December 14, 1984

A year of political upsets

Print edition : February 06, 2015

New Delhi, November 3, 1984: After lighting the pyre at Shativan, Rajiv Gandhi wtih his son Rahul, wife Sonia and daughter Priyanka. Photo: Raghu Rai

New Delhi, November 1, 1984: The body of Prime Minister Indira Gandhi lies in state at Teen Murti House. Photo: Raghu Rai

New Delhi, June 30, 1984: Prime Minister Indira Gandhi meets a delegation of Sikhs at home. Photo: JAN E CARLSSON/AFP

Amritsar, May 1984: Jarnail Singh Bhindranwale (centre) and his associates at the Golden Temple complex. Photo: THE HINDU ARCHIVES

Amritsar, July 15, 1984: A part of the Akal Takht showing the damage caused to the structure during Operation Blue Star. Photo: THE HINDU ARCHIVES

New Delhi, November 1984: In a locality that witnessed violence during the anti-Sikh riots in the national capital in the wake of Indira Gandhi's assassination. Photo: The Hindu Archives

New Delhi, November 1984: At a refugee camp in Shahdara in Delhi following the anti-Sikh riots in the wake of Indira Gandhi's assassination. Photo: The Hindu Archives

Madras, September 2, 1984: N.T. Rama Rao, dismissed Chief Minister of Andhra Pradesh, at the airport on arrival with Janata Party president Chandra Shekhar (to his right), and L.K. Advani, Bharatiya Janata Party leader L.K. Advani, and dismissed Chief Minister of Jammu and Kashmir Dr Farooq Abdullah (in the background). Photo: THE HINDU ARCHIVES

IT was during Indira Gandhi’s journey from somewhere in Maharashtra to Delhi in 1966 that the plane tumbled into an air pocket with a deafening thud, all of a sudden. A disaster would have followed had the pilot not retained his nerve and succeeded in steadying it in the turbulent atmosphere. Inside, her entourage—two other journalists and I included—was thrown up violently from the seats, shaken, bewildered, some left with swollen foreheads, others with bruises. The odd baggage items above the seats were tossed around. The cabin crew rushed to the Prime Minister with the first-aid box. Fortunately, emergency help was not needed.

“Lot of turmoil in the air” was a pointed remark she made to me as we deplaned in Delhi. This was not a reference to something that happened during the steep fall of the aircraft, but to an incident earlier in the course of the tour of Maharashtra. As her motorcade passed through the busy street of a town beyond Pune, angry demonstrators shouted hoarse in protest against New Delhi’s stand on Maharashtra’s boundary dispute with Karnataka. At one spot, the protesters turned violent, pelted stones, waved lathis and gesticulated violently at the slow-moving procession of cars.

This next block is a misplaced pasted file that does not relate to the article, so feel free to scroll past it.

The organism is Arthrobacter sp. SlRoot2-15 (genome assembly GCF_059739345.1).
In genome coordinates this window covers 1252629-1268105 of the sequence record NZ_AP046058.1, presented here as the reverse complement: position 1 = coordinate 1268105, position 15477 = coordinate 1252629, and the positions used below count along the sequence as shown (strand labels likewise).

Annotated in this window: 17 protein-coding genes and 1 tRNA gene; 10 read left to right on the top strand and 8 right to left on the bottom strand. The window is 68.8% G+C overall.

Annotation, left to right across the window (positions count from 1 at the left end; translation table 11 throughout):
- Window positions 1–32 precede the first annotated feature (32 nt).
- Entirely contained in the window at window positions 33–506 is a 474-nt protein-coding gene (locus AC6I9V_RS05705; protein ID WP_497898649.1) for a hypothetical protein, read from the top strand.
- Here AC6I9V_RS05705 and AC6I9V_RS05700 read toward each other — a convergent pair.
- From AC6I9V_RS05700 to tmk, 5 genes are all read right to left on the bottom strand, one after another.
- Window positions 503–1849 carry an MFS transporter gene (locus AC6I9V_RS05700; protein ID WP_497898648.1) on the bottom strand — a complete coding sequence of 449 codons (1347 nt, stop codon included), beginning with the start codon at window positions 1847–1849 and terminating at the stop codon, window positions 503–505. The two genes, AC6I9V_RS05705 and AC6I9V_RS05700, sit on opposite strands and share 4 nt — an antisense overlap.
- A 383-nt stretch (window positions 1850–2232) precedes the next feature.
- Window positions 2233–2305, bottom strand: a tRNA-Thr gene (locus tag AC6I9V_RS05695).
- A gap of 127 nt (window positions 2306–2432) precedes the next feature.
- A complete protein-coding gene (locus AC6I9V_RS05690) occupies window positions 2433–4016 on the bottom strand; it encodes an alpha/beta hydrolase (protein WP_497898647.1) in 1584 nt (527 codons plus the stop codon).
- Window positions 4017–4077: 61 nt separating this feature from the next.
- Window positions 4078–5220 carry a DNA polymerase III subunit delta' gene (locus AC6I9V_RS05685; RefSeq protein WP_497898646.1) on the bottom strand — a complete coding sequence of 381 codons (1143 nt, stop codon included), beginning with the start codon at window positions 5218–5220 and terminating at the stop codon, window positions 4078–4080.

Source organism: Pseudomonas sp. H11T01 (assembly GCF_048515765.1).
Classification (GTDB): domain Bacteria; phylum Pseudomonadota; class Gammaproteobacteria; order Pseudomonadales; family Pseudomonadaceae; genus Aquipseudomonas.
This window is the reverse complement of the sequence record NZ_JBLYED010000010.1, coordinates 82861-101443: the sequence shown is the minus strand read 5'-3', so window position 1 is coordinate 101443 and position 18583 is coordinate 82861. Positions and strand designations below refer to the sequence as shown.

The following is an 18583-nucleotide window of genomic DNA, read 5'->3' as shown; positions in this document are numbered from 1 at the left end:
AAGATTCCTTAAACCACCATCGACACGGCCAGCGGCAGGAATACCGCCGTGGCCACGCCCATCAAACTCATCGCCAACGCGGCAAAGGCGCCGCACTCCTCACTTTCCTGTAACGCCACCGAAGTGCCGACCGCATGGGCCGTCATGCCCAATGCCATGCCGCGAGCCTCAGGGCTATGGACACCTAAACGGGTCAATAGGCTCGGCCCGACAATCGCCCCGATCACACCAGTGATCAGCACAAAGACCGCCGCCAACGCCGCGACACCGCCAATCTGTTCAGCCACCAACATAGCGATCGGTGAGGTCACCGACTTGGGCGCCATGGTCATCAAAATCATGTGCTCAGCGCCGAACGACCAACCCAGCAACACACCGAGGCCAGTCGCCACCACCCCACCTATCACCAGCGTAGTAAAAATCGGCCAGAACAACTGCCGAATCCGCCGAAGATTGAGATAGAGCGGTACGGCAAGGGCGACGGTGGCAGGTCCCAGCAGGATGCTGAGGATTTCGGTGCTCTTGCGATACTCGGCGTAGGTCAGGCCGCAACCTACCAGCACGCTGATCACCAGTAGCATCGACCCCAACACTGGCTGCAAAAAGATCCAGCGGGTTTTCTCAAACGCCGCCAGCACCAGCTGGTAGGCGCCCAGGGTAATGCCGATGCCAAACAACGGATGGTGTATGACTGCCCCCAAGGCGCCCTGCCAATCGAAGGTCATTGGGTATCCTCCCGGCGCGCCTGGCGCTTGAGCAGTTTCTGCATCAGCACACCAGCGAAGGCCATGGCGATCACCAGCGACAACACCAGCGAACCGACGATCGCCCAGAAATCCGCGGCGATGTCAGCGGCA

“The turmoil in the air” that was uppermost in Mrs. Gandhi’s mind at the beginning of her term as Prime Minister was to take many disturbing forms in the years that followed. In the course of a normal working day, she used to scribble notes on whatever struck her as important. These chits, big and small, would be sent to the seniors in her office or the Secretary of the Ministry concerned and would often start detailed bureaucratic exercises. The subjects included law and order, toning up the police, communal tension, the build-up of public grievances and the like.

Ironically, the factors and the forces responsible for the turmoil multiplied over the years and found freer and freer play. Was not protest of the type seen in the Maharashtra town 18 years ago a child’s prank compared with the bloody or otherwise upsetting convulsions of 1984, of which the prime victim was the Prime Minister herself?

The murder of the helmswoman could not have been more coldblooded or grisly. As she was about to enter the official portion of her New Delhi bungalow to meet with Peter Ustinov, the film personality who had come a long way for the session, a trusted bodyguard flung open the connecting door, offered the customary Sikh salutation, “Sat Sri Akal”, and emptied five shots from his revolver into her. “Aree Mar Diya”—“O, they killed me”—her last words were drowned in the terrible confusion that ensued. Seconds later, another guard standing nearby raised his sten-gun and riddled the fallen Prime Minister with his ammunition. Her saffron-coloured sari was soaked in blood, her chappals thrown away.

After three days, the elder son, Rajiv Gandhi, lit the pyre on the banks of the Jamuna. As the sandalwood flames fed by ghee and samigri leapt up, the body of the mighty Prime Minister was reduced to a heap of ashes.

1984 was a period of sharp political upsets that, most upsettingly of all, climaxed in this colossal tragedy. These shocks to the body politic, these blows in the face of set, unhurried ways, these events that stirred powerfully the people’s moods and consciousness and affected the approaches and attitudes of those who rule and those who are ruled, surprised and shook up the political map of the subcontinent that is India.

This upsetting process began over a year ago, ominously with an unresolved Punjab crisis that was getting complicated by escalating terrorism, by Bhindranwaleism, by separatism and other forms of fanatical, armed extremism.

The noises from Assam showed that the tragedies of the past continued to cast their disturbing shadow on the troubled or problematical north-eastern region.

New strains were evident in Centre-State relations, which initially got focussed in Opposition protests against moves to destabilise the non-Congress (I) government of Karnataka but, later, were to take a sinister form following the brazen, fraudulent and indecent act of dismissing the legally constituted, majority Telugu Desam government of N.T. Rama Rao in Andhra Pradesh. The reversal of this political upset was itself one of the major political upsets of 1984.

As the months rolled by, powerful tensions induced by the approaching Lok Sabha elections transformed innocuous matters into bitter controversies and created new distances between different sections of the people on issues that were already known to divide them.